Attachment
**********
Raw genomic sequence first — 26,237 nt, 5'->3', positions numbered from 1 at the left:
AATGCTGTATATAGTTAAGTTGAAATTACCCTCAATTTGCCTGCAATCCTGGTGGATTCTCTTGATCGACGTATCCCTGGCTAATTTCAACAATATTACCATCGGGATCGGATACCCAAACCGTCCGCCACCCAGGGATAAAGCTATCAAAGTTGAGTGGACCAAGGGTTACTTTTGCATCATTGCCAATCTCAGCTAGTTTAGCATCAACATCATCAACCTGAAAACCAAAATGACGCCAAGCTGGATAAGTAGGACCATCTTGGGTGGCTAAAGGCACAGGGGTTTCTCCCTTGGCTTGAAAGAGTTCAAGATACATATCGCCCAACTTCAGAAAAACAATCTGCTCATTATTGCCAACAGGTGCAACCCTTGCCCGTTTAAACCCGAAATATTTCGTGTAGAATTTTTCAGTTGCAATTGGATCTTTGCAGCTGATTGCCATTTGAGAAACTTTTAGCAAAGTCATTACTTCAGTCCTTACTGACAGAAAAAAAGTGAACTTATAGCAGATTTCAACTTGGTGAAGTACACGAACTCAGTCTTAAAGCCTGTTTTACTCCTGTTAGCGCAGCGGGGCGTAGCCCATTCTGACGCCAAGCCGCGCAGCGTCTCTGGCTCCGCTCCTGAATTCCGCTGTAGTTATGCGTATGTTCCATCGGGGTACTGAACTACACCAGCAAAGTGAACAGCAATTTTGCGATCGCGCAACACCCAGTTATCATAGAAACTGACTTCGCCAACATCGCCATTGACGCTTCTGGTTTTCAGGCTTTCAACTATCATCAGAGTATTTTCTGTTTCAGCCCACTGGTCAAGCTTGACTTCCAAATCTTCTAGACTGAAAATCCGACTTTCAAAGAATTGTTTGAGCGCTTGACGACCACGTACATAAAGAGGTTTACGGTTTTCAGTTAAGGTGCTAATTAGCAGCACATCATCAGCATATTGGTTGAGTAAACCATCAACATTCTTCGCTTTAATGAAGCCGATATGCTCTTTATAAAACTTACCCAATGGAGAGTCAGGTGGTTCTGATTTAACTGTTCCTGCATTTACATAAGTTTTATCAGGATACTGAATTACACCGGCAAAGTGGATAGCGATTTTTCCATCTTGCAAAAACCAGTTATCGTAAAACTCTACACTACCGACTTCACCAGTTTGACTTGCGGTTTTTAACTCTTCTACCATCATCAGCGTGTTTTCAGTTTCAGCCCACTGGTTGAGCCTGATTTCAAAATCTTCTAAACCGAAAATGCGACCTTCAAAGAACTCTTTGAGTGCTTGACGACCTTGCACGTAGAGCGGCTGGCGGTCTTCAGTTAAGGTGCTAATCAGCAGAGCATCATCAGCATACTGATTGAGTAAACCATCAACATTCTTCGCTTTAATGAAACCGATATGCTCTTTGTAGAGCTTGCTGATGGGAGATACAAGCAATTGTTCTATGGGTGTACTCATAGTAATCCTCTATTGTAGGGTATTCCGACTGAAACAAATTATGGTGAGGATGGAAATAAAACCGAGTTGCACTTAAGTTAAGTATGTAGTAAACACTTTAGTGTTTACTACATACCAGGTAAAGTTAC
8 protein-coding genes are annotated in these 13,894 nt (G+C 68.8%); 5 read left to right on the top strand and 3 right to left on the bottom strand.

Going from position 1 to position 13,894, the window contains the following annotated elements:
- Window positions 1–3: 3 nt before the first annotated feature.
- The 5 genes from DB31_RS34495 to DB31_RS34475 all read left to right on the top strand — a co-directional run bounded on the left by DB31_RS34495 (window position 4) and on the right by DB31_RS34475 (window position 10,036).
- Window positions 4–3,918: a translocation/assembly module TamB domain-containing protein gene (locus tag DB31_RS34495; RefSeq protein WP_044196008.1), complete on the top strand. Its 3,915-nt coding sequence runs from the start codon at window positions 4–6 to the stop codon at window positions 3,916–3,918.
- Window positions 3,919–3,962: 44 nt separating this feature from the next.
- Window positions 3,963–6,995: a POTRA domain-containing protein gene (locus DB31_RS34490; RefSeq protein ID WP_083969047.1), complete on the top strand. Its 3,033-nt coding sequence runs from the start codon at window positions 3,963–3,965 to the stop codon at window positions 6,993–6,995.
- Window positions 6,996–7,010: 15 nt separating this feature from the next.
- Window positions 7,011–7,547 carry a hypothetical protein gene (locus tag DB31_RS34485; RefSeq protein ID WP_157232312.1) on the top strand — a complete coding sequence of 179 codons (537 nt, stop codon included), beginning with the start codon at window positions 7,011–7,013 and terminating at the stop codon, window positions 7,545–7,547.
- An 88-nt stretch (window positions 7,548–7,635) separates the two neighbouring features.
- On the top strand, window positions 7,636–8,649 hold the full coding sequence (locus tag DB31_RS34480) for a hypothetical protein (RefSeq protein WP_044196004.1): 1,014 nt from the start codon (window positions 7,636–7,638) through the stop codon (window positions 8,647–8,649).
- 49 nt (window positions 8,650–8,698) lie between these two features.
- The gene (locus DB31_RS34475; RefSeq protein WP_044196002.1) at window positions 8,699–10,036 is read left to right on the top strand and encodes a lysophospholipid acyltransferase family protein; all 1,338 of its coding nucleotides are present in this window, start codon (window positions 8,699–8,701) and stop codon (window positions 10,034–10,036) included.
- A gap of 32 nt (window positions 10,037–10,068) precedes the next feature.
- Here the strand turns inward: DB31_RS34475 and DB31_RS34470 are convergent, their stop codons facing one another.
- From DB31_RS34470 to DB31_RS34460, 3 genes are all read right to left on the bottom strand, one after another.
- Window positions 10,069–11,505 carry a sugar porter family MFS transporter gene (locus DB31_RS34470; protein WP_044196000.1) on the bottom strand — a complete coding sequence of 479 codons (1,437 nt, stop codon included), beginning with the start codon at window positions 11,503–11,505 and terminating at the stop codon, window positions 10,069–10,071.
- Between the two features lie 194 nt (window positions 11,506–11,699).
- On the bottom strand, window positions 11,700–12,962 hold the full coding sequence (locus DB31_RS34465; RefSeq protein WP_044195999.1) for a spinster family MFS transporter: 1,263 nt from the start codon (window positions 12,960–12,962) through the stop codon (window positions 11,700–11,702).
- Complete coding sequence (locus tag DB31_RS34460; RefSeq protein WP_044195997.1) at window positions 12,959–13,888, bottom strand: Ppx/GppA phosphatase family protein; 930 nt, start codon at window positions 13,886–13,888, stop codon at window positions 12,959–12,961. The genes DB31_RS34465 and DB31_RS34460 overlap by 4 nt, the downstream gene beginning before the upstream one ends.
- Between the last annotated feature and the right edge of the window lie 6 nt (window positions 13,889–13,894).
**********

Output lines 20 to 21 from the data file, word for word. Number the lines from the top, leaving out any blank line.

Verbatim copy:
- Between the two features lie 194 nt (window positions 11,506–11,699).
- On the bottom strand, window positions 11,700–12,962 hold the full coding sequence (locus DB31_RS34465; RefSeq protein WP_044195999.1) for a spinster family MFS transporter: 1,263 nt from the start codon (window positions 12,960–12,962) through the stop codon (window positions 11,700–11,702).